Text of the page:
As a man of fifty who had lived in the US and Europe for over a decade, I considered myself almost cured of the fascination with the North that most Argentines seem to be born with. A line joining South Africa, Argentina and Australia made more sense as the centre of my world – southern hemisphere countries that share similar colonial histories, vast and mythical inner territories (Patagonia, Outback and Karoo), and the singularity of celebrating New Year covered in sweat and wearing bermudas and short sleeves. Countries with troubled histories of genocide and dispossession, children of colonial parents who need to talk to each other without the mediation of the north.
I was harbouring a southern feeling, a deep connection with the South of this real world, where I was born and will probably die. A unique world – in the words of J.M. Coetzee – with its unique skies and its unique heavenly constellations, where the winds blow in a certain way and the leaves fall in a certain way and the sun beats down in a certain way that is instantly recognisable from one part of the South to another.
As I researched my novel about the Tehuelche I uncovered the horrors of the Argentine occupation of Patagonia – the killings, the concentration camps, the invisibilisation of thousands of people under a veil of lies and oblivion that most Argentines are still happy to accept. As I dismantled one by one the official narratives of what is still called ‘the Conquest of a Desert’ and replaced them with the reality – a blatant invasion of a foreign territory half the size of the original Argentina, inhabited for centuries by indigenous nations with complex lives and interrelations more humane than the Spanish and Portuguese ex-colonies ever had – it became clear that Argentina, infected by the colonial disease of the North it had fought so bravely to free itself from, had turned into an even crueller coloniser. I began to discern new norths and new souths.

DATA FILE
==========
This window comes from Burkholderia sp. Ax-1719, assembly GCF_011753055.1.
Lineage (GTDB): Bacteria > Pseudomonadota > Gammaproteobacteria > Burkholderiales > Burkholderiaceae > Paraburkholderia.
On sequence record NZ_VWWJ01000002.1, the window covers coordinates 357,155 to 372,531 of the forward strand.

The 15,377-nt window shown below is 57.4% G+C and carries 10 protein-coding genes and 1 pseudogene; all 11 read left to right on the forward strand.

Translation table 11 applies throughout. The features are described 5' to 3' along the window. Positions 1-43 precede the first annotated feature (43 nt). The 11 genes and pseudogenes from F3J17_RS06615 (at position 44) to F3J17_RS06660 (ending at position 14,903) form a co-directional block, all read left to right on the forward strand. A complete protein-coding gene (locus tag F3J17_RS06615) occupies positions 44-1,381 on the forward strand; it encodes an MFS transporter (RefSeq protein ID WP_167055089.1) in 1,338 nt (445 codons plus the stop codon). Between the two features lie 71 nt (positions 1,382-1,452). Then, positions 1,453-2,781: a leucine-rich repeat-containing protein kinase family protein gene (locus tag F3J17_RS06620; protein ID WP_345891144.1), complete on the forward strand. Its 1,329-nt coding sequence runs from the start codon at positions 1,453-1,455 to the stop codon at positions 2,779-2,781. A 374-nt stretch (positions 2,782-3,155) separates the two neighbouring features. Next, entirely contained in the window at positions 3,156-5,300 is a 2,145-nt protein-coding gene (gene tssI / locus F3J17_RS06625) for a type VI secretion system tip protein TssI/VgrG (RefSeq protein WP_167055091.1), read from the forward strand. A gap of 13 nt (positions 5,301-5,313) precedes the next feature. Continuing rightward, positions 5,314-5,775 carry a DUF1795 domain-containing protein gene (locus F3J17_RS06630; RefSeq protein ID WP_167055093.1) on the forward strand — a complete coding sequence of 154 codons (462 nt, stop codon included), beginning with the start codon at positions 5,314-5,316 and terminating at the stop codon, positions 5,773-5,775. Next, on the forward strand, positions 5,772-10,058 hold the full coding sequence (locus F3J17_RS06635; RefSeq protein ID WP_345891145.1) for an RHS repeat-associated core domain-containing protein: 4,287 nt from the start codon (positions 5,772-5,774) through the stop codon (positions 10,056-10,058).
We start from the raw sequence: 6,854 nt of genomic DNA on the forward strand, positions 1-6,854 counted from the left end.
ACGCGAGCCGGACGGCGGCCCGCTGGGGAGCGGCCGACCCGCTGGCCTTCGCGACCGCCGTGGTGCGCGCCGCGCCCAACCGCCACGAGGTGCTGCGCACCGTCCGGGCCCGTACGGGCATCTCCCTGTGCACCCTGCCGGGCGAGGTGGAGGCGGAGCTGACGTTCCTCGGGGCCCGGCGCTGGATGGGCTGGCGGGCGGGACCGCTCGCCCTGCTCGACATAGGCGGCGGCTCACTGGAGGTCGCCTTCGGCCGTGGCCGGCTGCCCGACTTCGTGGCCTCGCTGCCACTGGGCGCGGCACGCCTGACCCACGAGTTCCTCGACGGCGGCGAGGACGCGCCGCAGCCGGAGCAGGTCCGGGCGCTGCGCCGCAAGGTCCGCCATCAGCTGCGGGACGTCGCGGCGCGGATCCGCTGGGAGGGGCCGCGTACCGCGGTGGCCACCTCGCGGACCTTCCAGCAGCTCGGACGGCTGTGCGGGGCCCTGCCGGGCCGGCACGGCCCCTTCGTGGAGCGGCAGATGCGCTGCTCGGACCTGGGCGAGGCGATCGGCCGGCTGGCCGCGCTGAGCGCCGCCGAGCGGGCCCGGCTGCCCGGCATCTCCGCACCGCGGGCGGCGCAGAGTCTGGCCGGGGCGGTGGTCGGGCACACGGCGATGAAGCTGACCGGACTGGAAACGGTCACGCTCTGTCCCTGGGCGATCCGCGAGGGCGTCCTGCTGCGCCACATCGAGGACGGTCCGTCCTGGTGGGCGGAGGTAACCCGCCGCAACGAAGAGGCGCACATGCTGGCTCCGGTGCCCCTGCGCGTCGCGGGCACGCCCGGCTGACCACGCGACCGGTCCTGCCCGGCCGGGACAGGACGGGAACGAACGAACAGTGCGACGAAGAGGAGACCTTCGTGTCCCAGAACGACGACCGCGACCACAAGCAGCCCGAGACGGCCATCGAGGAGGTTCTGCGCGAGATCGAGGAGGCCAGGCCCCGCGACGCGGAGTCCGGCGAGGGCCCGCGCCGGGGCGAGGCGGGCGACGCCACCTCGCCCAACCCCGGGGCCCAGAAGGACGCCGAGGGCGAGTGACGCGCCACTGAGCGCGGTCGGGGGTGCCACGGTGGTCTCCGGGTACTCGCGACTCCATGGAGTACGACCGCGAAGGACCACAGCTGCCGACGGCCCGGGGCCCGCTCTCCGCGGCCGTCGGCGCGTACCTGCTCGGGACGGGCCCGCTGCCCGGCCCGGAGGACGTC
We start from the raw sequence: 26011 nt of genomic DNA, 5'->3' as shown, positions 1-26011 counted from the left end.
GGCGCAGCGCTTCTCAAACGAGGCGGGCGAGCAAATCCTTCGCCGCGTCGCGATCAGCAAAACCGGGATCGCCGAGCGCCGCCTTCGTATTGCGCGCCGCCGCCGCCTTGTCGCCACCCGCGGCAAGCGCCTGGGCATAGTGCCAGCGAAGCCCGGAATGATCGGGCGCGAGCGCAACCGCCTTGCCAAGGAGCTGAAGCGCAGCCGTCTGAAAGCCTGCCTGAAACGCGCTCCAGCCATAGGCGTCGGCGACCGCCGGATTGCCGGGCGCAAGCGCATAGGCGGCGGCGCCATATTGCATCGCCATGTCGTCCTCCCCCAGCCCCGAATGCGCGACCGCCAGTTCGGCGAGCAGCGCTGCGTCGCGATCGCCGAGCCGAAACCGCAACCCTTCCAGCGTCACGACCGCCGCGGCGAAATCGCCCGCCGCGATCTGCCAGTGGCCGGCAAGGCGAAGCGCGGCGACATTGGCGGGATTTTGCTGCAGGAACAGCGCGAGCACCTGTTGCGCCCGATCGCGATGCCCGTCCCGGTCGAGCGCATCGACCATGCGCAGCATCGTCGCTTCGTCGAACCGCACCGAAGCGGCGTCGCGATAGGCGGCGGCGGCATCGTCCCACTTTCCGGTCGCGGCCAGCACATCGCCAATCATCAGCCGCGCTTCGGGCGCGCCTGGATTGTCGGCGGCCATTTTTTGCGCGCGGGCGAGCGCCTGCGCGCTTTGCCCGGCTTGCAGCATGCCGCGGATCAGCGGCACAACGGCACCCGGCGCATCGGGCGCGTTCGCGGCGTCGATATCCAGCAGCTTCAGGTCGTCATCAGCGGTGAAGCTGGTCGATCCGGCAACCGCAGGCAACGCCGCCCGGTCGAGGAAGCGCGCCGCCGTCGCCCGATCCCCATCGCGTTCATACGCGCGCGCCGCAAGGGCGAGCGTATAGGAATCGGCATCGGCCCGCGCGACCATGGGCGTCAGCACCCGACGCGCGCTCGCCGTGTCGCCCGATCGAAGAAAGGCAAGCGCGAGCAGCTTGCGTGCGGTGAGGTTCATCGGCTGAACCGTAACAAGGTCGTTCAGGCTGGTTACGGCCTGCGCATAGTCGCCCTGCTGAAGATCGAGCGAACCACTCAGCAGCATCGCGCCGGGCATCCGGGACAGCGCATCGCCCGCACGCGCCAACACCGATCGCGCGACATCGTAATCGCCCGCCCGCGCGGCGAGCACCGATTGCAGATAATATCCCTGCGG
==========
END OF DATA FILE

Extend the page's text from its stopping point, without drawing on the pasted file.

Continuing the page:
On the flight to Lake Cardiel, as I looked out at the endless plains that cut off Patagonia from the rest of the continent, it occurred to me that there was not only a south, but also a south of the south – and that was where I was heading.
I was driving Aunt Ursula’s truck when the blue waters of Lake Cardiel appeared in the middle distance. I prefer for men to drive, she said before taking the passenger seat. Ursula is my uncle Muñeco’s widow, a short lady with an easy laugh who recently retired as a school principal. While we skirted the edge of the lake, she told me how most sheep stations in the area had been abandoned. Persistent droughts, the meagre price of wool and the ashes of a Chilean volcano that killed half a million sheep in the early 1990s were the last blows to a system in agony – a failed colonisation project. My aunt and my cousins, however, are set to defy the trend. Our grandparents’ farm, which they now run, is one of the few still in operation in the area.
The deserted sheep stations, once inhabited by people I knew and cared for, were not the only changes. Ursula warned me about her ‘improvements’ to the house, but it was still shocking to see Grandma’s square kitchen turned rectangular, her pastel-green walls painted a hideous beige, the white enamel wood stove replaced by a black iron one. Outside the house, among the four acres sheltered by willows and poplars planted by my grandparents, the vegetable garden had vanished. The crisp lettuce that Grandma harvested right before lunch, the crunchy radishes and the juicy potatoes, had been replaced by produce bought in the supermarket before we left town – wilting already in the back of the truck. You can’t find anybody to take care of a vegetable garden around here any more, Ursula apologised. And too much bending is not good at my age, you know.